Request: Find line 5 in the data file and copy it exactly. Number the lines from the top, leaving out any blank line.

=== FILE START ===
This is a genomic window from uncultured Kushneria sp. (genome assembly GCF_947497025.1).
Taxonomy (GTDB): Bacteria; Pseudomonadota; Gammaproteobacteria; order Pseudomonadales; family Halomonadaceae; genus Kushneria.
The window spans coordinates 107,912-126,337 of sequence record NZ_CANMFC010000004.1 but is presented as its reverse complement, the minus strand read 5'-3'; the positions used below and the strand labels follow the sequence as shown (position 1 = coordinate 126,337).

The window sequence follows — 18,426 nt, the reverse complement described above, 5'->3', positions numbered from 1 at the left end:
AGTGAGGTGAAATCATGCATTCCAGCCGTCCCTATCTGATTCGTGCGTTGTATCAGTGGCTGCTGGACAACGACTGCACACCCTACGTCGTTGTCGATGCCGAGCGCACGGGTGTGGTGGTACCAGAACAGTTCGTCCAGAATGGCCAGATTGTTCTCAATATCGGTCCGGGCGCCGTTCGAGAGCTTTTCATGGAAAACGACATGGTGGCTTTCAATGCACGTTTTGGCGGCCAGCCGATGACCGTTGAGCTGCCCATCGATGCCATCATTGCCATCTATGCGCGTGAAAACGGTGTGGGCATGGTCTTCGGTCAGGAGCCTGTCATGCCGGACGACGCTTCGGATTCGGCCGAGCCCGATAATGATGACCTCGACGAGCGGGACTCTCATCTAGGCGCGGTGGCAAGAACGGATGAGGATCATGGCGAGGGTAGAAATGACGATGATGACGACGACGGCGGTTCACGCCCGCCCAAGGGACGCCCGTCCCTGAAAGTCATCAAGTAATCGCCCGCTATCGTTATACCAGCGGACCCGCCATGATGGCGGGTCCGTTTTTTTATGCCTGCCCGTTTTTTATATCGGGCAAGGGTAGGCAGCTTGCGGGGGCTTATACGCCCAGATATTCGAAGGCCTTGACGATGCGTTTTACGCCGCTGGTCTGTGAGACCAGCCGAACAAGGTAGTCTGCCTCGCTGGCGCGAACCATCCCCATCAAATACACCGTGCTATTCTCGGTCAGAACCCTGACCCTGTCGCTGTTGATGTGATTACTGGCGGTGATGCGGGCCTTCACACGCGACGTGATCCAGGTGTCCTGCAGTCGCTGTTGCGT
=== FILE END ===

AGTGAGGTGAAATCATGCATTCCAGCCGTCCCTATCTGATTCGTGCGTTGTATCAGTGGCTGCTGGACAACGACTGCACACCCTACGTCGTTGTCGATGCCGAGCGCACGGGTGTGGTGGTACCAGAACAGTTCGTCCAGAATGGCCAGATTGTTCTCAATATCGGTCCGGGCGCCGTTCGAGAGCTTTTCATGGAAAACGACATGGTGGCTTTCAATGCACGTTTTGGCGGCCAGCCGATGACCGTTGAGCTGCCCATCGATGCCATCATTGCCATCTATGCGCGTGAAAACGGTGTGGGCATGGTCTTCGGTCAGGAGCCTGTCATGCCGGACGACGCTTCGGATTCGGCCGAGCCCGATAATGATGACCTCGACGAGCGGGACTCTCATCTAGGCGCGGTGGCAAGAACGGATGAGGATCATGGCGAGGGTAGAAATGACGATGATGACGACGACGGCGGTTCACGCCCGCCCAAGGGACGCCCGTCCCTGAAAGTCATCAAGTAATCGCCCGCTATCGTTATACCAGCGGACCCGCCATGATGGCGGGTCCGTTTTTTTATGCCTGCCCGTTTTTTATATCGGGCAAGGGTAGGCAGCTTGCGGGGGCTTATACGCCCAGATATTCGAAGGCCTTGACGATGCGTTTTACGCCGCTGGTCTGTGAGACCAGCCGAACAAGGTAGTCTGCCTCGCTGGCGCGAACCATCCCCATCAAATACACCGTGCTATTCTCGGTCAGAACCCTGACCCTGTCGCTGTTGATGTGATTACTGGCGGTGATGCGGGCCTTCACACGCGACGTGATCCAGGTGTCCTGCAGTCGCTGTTGCGT